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n Tydskrif vir die Suid-Afrikaanse Reg - Die bronne van die Suid-Afrikaanse sakereg en die invloed van die Grondwet van die Republiek van Suid-Afrika, 1996 op die regsontwikkeling in hierdie gebied van die privaatreg
The sources of South African property law
This contribution is based on the inaugural lecture delivered on 25 Maart 2013 on her acceptance of the exchange professorship: Zuid-Afrika - Lage Landen (België en Nederland) - 2012/2013. This initiative was introduced by the Tijdschrift voor Privaatreg in 2011 to facilitate exchange between Dutch and Afrikaans speaking legal academics.
In this article the author examines the sources of the South African property law with special reference to the influence of the Constitution of the Republic of South Africa, 1996 on these respective sources. Emphasis falls on the far-reaching influence of the constitution on the legal system with particular reference to the law of property. As an introduction noteworthy aspects of the legal system are briefly referred to. Readers are reminded of the fact that South African law is regarded as a mixed legal system with roots both in Roman-Dutch and English law. The influence of the multicultural nature of the society on the legal development is also addressed. Sections 8, 9, 25 and 26 of the constitution are highlighted as particularly significant for the development of and change in property law over the last decade.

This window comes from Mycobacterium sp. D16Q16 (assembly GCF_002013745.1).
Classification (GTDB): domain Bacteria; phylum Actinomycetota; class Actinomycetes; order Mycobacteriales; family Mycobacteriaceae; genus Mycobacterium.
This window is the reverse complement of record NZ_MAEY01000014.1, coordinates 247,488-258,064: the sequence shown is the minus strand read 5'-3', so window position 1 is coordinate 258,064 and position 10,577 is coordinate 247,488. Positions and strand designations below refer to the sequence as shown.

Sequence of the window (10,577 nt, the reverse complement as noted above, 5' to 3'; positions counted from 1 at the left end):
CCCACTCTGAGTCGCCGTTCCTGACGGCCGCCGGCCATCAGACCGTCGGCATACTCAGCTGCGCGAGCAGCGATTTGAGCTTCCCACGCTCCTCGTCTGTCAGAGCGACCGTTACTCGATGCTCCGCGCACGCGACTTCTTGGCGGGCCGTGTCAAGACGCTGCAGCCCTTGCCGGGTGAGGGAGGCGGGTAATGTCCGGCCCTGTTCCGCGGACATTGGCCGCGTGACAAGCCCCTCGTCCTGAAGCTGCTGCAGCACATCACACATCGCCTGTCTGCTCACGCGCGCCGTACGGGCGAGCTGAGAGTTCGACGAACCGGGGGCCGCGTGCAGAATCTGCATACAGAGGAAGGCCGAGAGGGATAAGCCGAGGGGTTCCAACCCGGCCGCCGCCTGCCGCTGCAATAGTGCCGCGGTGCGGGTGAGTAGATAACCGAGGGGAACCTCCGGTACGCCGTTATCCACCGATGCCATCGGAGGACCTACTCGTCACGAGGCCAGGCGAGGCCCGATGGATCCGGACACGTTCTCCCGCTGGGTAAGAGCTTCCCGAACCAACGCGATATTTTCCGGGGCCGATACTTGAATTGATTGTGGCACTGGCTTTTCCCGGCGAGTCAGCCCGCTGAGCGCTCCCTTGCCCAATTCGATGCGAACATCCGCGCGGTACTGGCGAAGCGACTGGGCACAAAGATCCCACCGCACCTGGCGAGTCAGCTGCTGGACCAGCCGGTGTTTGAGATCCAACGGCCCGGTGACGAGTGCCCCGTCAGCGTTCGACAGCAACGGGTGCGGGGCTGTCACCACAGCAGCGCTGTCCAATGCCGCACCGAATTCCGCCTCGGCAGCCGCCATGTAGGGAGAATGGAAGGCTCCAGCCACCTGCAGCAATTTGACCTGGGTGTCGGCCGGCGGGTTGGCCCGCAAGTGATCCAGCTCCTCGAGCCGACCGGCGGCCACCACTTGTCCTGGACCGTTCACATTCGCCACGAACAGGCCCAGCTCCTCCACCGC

The author deals with the sources of property law in the following order: the constitution, 1996; legislation; case law; the common law (Roman-Dutch law) or African customary law and textbooks or academic literature. Certain contentious issues in each of these sources are discussed briefly. Thereafter a few selected examples illustrate the influence of the constitution on property law.
The author calls attention to the penetrating and far-reaching influence that the constitution has had on the development of property law in South Africa. Particular emphasis falls on section 25 (the property clause) and section 26 (the housing clause), which so far have had by far the strongest influence on modern property law.
The position and disregard for Afrikaans as a developed legal language receives attention: both in legislation and in the courts Afrikaans (as well as other indigenous languages) are grossly neglected contrary to the protection afforded to all the official languages. Brief reference is made to the disturbing way in which judges have been appointed recently. The author refers to problematic aspects of applying African customary law and the role played by the Critical Legal Studies movement is noted with serious concern.
The author hails the comprehensive influence of the constitution on the law of property as a salutary one which improves the lives of all citizens. Although it protects the rights of all citizens equally, the constitution is particularly sensitive to the needs and position of the weak and vulnerable component of society, which is welcomed in view of the past. The author nevertheless cautions that despite the laudable aspirations of the constitution, the South African society is far from the perfect society envisaged by the drafters of the constitution.
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